The UK Cyber Security Council has instigated its first two initiatives, under its mandate from the government to develop the cybersecurity sector.
The new DCMS-funded Council was launched on April 1 to establish knowledge, skills and experience around a range of cybersecurity jobs.
The Council has today invited the 16 members of the Cyber Security Alliance – the group of organisations commissioned by DCMS to set up the Council – to apply for a role in determining the terms of reference for two significant, new committees: a Professional Standards & Ethics Committee and a Qualifications & Careers Committee.
“Raising professional standards for cyber security is the most important immediate priority for the Council, notably helping to ensure a common set of professional standards are adopted through education and training interventions relating to cyber security,” the Council said in a statement.
At the same time, the Council will work on an initial mapping of CyBOK’s Qualifications Framework onto a public-facing Career Pathways Framework.
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While the terms of reference for both committees will be developed by representatives from among the Cyber Security Alliance, the committees themselves will be populated from members of the Council. Membership is open to any organisation with an interest in promoting, supporting and developing the cyber security profession. Membership is currently open for expressions of interest, with an application process to commence shortly.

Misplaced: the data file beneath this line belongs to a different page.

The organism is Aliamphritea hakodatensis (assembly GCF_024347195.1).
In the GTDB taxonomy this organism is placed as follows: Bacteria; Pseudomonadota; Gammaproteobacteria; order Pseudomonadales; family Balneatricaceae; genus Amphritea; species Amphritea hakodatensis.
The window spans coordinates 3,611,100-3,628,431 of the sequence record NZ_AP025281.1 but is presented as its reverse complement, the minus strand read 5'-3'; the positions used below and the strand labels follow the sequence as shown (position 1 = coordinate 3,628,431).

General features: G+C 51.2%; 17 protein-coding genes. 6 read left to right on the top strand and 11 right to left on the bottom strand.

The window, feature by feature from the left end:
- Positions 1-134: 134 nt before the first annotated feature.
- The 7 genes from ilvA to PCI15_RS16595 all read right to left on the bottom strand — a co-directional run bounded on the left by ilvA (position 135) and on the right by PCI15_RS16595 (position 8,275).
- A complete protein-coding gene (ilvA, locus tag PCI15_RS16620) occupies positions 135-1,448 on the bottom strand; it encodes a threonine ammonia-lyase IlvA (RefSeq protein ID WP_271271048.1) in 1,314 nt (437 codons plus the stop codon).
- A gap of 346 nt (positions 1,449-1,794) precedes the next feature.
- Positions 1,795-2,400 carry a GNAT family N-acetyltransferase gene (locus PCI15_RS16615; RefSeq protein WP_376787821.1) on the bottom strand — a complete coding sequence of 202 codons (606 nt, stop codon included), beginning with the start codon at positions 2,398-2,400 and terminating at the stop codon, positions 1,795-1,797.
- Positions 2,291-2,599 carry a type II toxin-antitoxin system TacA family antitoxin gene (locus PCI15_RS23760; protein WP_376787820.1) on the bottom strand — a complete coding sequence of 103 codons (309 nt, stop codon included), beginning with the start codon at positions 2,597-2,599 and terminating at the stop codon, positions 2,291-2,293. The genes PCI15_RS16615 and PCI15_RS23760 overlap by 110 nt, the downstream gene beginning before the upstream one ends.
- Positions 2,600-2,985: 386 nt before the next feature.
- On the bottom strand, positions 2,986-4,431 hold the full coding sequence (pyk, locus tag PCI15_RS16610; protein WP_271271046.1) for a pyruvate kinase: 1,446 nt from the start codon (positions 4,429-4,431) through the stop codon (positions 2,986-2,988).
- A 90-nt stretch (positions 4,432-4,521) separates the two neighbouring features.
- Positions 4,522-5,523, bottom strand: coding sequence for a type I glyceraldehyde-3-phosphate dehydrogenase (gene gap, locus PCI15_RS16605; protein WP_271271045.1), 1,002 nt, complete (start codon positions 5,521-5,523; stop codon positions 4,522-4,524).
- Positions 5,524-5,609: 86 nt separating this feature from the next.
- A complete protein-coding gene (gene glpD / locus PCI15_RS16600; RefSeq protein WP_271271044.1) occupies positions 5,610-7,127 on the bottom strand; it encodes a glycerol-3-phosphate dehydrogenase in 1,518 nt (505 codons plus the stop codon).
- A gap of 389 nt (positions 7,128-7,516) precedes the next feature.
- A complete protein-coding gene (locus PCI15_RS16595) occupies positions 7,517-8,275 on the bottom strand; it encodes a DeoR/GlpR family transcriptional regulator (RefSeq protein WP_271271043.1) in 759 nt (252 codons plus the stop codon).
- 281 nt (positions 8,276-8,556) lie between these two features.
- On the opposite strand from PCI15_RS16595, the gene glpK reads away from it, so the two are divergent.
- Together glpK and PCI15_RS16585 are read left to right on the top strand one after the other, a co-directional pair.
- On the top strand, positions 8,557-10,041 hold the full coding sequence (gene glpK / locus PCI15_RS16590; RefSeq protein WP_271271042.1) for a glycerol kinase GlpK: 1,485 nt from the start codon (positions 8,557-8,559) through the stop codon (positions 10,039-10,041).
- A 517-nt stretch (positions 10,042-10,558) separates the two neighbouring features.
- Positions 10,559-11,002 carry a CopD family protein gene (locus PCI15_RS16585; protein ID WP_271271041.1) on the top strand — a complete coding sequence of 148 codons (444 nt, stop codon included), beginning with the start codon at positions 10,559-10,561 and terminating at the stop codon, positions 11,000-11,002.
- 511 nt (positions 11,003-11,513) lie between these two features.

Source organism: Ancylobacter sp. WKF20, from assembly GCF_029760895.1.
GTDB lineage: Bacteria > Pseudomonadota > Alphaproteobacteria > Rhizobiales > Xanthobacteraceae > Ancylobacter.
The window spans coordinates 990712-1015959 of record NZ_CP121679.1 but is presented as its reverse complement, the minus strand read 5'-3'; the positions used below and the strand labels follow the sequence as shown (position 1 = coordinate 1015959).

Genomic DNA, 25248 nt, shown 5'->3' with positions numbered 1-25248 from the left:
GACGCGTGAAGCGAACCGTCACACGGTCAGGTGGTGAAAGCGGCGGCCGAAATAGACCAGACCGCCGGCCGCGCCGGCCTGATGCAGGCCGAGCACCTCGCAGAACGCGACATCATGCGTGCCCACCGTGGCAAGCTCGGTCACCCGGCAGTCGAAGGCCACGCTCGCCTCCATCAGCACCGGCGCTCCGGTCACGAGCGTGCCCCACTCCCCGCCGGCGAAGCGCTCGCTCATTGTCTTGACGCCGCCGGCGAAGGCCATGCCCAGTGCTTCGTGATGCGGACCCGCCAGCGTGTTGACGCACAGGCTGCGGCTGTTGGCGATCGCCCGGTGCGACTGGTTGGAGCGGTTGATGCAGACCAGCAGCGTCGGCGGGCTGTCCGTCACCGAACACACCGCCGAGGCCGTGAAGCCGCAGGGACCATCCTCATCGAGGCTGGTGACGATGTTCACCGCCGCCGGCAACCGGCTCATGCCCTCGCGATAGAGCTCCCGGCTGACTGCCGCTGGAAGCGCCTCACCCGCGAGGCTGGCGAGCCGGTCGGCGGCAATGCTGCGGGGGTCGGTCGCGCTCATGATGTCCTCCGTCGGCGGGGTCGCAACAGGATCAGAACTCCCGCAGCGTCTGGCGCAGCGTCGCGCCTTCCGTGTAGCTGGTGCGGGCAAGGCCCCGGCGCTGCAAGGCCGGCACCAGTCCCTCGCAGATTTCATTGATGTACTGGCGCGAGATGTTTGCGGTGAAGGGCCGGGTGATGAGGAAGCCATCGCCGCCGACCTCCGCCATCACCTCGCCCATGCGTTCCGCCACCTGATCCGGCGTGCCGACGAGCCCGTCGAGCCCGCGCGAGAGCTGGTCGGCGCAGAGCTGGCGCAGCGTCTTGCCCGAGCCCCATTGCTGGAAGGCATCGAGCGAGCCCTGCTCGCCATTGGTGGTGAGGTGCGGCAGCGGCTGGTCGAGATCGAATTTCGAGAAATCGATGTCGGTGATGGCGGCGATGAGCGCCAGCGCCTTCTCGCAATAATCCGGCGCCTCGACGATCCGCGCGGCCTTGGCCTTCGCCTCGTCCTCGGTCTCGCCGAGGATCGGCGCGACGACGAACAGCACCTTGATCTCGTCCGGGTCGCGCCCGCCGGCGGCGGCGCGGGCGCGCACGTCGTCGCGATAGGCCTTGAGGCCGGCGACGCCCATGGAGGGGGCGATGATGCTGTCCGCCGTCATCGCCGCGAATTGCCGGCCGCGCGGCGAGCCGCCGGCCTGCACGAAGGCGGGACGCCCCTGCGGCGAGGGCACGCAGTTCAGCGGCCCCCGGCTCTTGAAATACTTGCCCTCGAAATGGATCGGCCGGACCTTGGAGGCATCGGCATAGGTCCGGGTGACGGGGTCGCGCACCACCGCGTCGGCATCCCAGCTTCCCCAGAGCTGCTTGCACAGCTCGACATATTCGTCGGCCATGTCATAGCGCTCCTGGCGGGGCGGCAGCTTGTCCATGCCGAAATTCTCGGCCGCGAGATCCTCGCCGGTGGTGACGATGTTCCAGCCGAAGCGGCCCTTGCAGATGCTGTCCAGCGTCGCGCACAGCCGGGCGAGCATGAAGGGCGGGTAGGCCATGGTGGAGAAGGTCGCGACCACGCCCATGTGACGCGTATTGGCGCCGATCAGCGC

The Council is calling on companies from all industries to get involved to help boost career opportunities and professional standards within the cybersecurity sector, and will welcome its first members from September.
Don MacIntyre, interim chief executive of the Council, said: “While the Council is uniquely supported by the UK Government and has a Board of experienced industry professionals, it will be through its members that the UK Cyber Security Council will play a central role in driving the cyber security industry forwards.
“We don’t have the luxury of starting with something ‘easy’: professional standards and qualifications and careers are the two stand-out issues facing the profession, so we’re going to hit the ground running. There will never be a better opportunity for the profession to influence its own direction and development than joining the Council and getting involved with these first two committees.”
The 16 members of the Cyber Security Alliance have all been offered the honorary status of Founding Member of the UK Cyber Security Council. All 16 will still need to apply for regular Member status order to contribute to the Council’s activities, beyond the setting-up of the first two committees.